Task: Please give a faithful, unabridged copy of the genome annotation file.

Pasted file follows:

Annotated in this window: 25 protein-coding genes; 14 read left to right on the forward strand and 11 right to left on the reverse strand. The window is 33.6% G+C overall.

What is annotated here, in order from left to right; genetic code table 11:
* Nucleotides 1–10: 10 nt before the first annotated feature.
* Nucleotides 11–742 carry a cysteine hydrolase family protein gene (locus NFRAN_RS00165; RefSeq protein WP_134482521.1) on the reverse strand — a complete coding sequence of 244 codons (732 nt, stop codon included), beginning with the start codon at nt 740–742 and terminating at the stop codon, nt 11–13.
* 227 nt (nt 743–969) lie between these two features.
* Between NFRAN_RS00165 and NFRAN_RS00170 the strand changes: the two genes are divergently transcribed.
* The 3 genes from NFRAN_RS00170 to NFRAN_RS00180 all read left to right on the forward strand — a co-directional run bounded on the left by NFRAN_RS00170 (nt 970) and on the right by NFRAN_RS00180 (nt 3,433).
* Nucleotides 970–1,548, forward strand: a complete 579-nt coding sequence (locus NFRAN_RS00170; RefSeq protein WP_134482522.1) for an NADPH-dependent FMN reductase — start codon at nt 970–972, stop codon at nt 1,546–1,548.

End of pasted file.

Annotated in this window: 25 protein-coding genes; 14 read left to right on the forward strand and 11 right to left on the reverse strand. The window is 33.6% G+C overall.

What is annotated here, in order from left to right; genetic code table 11:
* Nucleotides 1–10: 10 nt before the first annotated feature.
* Nucleotides 11–742 carry a cysteine hydrolase family protein gene (locus NFRAN_RS00165; RefSeq protein WP_134482521.1) on the reverse strand — a complete coding sequence of 244 codons (732 nt, stop codon included), beginning with the start codon at nt 740–742 and terminating at the stop codon, nt 11–13.
* 227 nt (nt 743–969) lie between these two features.
* Between NFRAN_RS00165 and NFRAN_RS00170 the strand changes: the two genes are divergently transcribed.
* The 3 genes from NFRAN_RS00170 to NFRAN_RS00180 all read left to right on the forward strand — a co-directional run bounded on the left by NFRAN_RS00170 (nt 970) and on the right by NFRAN_RS00180 (nt 3,433).
* Nucleotides 970–1,548, forward strand: a complete 579-nt coding sequence (locus NFRAN_RS00170; RefSeq protein WP_134482522.1) for an NADPH-dependent FMN reductase — start codon at nt 970–972, stop codon at nt 1,546–1,548.